MCR 2.314(B)(1) affords a party the right to assert the privilege and prevent discovery of medical information relevant to his or her mental or physical condition. The privilege must be asserted in the party's written response under MCR 2.310 (production of documents and things). The assertion of the privilege results in the sanction that the party may not thereafter present or introduce any physical, documentary, or testimonial evidence relevant to the patient's medical history or mental or physical condition. MCR 2.314(B)(2). A party who is served with a request for production of medical information under MCR 2.310 may assert that the information is privileged. MCR 2.314(C)(1)(b). A party who has a privilege may assert it at a deposition, subject to the sanction that he may not at the trial offer the testimony of the deponent pertaining to the evidence objected to at the deposition. MCR 2.302(B)(1)(b). In explaining the nature of the court rule, it was stated in 2 Martin, Dean Webster, Michigan Court Rules Practice, p 168:

Subrule 2.302(B)(1)(b) retains the substance of GCR 302.2(1) forbidding a party who has invoked a privilege at a deposition from offering at trial the testimony of the deponent pertaining to the evidence objected to at the deposition. The rule also provides that a party who possesses a privilege regarding part or all of the testimony of a deponent must either assert the privilege at the time of the deposition or lose the privilege for purposes of that action. If the privilege is invoked, the sanction referred to above is applied.

This subrule, which has no Federal counterpart, has two operative effects under Michigan law. It clearly establishes that a person possessed of a privilege may exercise that privilege at any stage of the proceedings, and that the privilege is not limited to trial. It also solves a growing problem in the Federal system by answering, for Michigan practice, what sanctions, if any, may be invoked if a party exercises a privilege, thereby frustrating discovery proceedings.

The Michigan rule in no way restricts or limits a person's right to exercise any privilege that person might possess. The rule recognizes, however, that it is patently unfair for a party to assert a privilege during pretrial proceedings, frustrate rightful discovery by the other party, and then voluntarily waive that privilege at trial, thereby catching the opposing party unprepared, surprised, and at an extreme disadvantage. Thus the rule requires that a party choose between the existing privilege and the desired testimony. The party may not have both.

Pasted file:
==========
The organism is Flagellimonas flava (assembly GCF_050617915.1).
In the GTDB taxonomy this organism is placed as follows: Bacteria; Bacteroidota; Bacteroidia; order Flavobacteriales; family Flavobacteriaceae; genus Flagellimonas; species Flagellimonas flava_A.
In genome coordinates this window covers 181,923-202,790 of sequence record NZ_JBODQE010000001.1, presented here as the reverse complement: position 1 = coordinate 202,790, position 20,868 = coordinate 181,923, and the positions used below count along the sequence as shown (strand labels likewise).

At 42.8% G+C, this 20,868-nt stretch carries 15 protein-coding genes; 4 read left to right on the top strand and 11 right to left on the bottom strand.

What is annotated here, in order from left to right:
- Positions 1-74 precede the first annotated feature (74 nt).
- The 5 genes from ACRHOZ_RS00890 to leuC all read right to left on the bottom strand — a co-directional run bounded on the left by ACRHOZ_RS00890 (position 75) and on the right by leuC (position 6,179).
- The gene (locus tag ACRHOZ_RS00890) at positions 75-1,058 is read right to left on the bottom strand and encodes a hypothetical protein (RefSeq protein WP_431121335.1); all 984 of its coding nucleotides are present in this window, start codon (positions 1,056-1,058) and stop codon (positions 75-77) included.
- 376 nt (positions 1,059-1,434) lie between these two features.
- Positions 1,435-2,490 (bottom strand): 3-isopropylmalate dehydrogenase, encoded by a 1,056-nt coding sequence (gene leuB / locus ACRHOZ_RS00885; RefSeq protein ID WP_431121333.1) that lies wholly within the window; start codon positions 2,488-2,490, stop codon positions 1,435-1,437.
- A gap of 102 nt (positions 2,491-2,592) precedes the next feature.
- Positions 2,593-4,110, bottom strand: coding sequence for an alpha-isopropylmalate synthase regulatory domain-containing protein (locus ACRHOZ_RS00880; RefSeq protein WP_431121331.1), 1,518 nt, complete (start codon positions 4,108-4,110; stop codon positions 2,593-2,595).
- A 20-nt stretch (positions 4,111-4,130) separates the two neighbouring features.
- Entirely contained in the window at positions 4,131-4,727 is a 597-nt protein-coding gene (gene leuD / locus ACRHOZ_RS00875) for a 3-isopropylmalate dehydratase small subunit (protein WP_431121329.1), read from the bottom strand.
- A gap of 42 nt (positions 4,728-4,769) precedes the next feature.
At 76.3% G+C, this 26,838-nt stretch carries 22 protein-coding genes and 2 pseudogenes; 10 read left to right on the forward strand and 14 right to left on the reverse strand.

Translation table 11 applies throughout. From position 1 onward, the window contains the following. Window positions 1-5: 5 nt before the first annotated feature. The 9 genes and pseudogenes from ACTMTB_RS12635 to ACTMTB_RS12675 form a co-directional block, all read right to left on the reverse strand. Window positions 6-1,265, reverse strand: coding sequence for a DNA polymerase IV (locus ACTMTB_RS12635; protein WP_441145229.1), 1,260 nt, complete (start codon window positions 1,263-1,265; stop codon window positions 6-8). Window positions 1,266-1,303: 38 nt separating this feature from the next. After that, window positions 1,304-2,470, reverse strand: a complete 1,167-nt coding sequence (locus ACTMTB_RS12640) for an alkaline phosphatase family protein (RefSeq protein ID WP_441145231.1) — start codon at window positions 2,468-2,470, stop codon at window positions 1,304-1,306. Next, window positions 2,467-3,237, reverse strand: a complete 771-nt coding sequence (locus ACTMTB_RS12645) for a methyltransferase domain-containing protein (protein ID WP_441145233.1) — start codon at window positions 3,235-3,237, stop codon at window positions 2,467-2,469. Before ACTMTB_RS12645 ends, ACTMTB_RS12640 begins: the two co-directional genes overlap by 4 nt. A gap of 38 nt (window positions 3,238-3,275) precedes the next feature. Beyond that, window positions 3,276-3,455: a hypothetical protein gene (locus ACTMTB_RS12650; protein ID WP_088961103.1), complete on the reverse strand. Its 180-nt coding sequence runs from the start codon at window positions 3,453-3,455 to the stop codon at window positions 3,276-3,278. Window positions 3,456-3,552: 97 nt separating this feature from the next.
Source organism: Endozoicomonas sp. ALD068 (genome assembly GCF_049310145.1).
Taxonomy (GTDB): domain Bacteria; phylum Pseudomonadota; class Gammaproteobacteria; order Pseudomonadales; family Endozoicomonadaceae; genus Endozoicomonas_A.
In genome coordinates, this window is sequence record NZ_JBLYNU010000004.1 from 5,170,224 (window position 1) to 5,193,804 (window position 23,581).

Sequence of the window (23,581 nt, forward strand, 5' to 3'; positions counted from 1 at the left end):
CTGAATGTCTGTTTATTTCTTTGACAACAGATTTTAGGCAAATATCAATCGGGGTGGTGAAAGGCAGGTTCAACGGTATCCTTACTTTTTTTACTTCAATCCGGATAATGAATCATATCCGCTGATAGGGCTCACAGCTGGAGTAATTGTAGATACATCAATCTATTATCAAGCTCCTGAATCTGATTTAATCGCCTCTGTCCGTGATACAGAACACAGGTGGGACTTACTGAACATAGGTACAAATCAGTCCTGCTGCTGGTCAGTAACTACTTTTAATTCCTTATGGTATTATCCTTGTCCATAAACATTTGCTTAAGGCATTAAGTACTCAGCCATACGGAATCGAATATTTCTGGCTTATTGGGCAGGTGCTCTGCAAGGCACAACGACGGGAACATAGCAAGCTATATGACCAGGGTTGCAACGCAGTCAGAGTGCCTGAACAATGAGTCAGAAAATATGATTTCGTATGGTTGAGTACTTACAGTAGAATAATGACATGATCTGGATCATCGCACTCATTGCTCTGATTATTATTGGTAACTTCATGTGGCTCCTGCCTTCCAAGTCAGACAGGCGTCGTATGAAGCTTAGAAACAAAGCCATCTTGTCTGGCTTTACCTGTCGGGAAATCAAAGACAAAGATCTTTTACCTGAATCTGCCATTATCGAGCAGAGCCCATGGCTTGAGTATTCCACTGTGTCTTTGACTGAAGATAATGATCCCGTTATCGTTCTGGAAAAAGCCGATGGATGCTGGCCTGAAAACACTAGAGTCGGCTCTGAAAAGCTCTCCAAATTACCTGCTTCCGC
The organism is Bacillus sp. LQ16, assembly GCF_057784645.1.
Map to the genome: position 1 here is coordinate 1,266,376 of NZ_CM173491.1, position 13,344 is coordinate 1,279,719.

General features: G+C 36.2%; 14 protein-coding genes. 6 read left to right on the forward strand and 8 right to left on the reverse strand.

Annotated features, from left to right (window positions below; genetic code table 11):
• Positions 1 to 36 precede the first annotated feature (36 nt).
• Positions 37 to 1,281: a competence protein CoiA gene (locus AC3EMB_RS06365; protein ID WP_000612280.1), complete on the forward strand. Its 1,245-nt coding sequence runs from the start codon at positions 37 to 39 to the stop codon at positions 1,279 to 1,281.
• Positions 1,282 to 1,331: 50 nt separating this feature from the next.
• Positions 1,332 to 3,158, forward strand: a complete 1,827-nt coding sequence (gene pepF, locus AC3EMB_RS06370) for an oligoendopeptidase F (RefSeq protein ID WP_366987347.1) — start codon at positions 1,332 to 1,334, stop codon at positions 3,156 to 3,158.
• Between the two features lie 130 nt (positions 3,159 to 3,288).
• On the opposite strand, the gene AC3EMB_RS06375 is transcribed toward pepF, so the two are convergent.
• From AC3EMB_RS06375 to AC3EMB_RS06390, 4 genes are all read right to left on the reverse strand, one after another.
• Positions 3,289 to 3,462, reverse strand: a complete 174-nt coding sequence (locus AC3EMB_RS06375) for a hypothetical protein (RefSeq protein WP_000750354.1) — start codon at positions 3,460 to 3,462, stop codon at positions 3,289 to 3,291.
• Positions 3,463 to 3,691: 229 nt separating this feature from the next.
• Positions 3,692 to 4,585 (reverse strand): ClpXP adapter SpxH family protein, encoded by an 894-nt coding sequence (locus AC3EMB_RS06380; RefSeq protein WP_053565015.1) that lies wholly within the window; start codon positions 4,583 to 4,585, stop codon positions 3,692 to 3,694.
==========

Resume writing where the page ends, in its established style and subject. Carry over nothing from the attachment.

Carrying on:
The rule is rational in its design because the fundamental concept behind the rule of privilege is that one should not be forced to divulge certain information, certain communications, etc. The essence of the privilege is the lack of disclosure, not the time of disclosure.

Given that a patient may assert the privilege at any time in response to a request for medical information, we believe that in Michigan, unlike the other jurisdictions, the privilege is not automatically waived upon the filing of a lawsuit. Therefore, a court cannot order ex parte interviews without the patient's consent; the court cannot compel waiver of the privilege because the privilege belongs to the patient. Gaertner v Michigan, 385 Mich. 49, 53; 187 N.W.2d 429 (1971). It necessarily follows that, if a court cannot compel a patient to waive the privilege, a court cannot compel the treating physician to engage in an ex parte interview. It is noteworthy that in those jurisdictions which permit ex parte interviews, the courts found the privilege to have been waived based on their rules of procedure. In addition, because the courts could not find any prohibition against ex parte conferences, the courts assumed that they were permissible. However, the more interesting aspect of those cases allowing informal discovery is the fact that the courts were unwilling to compel the doctors to appear for these ex parte conferences. Similarly, even if we find a waiver of the privilege due to the commencement of this action, plaintiff's treating physicians cannot be compelled to attend.

Finally, we believe that public policy favors the need to prohibit ex parte interviews. The physician's ethical duty of loyalty and the implied promise of confidentiality which arise upon treatment favor a bar on ex parte interviews, as does the fiduciary nature of the relationship between patient and physician. The formal rules of discovery provide defense counsel with all relevant information. Further, because our new court rules provide the plaintiff with the opportunity to assert the physician-patient privilege at any time, it is absolutely necessary that plaintiff's counsel be present at any face-to-face meeting between defense counsel and plaintiff's treating physicians to protect both the plaintiff and the physician. Additionally, we believe that if Gailitis, supra, did sanction ex parte interviews, it has been overruled by the new court rules.

Under present Michigan law, we hold that the trial court did not err in denying the hospital's motion to conduct ex parte interviews with plaintiff's decedent's treating physicians.


Summaries of

Jordan v. Sinai Hospital

Michigan Court of Appeals
Sep 7, 1988
171 Mich. App. 328 (Mich. Ct. App. 1988)

In Jordan, the records of the treating physicians' diagnosis and treatment had been made available to all parties when defense counsel filed a motion for informal ex parte meetings with the treating physicians.

Summary of this case from Lawrence v. Bay Osteo Hosp
Case details for

Jordan v. Sinai Hospital

Case Details


Court:Michigan Court of Appeals

Date published: Sep 7, 1988


171 Mich. App. 328 (Mich. Ct. App. 1988)
429 N.W.2d 891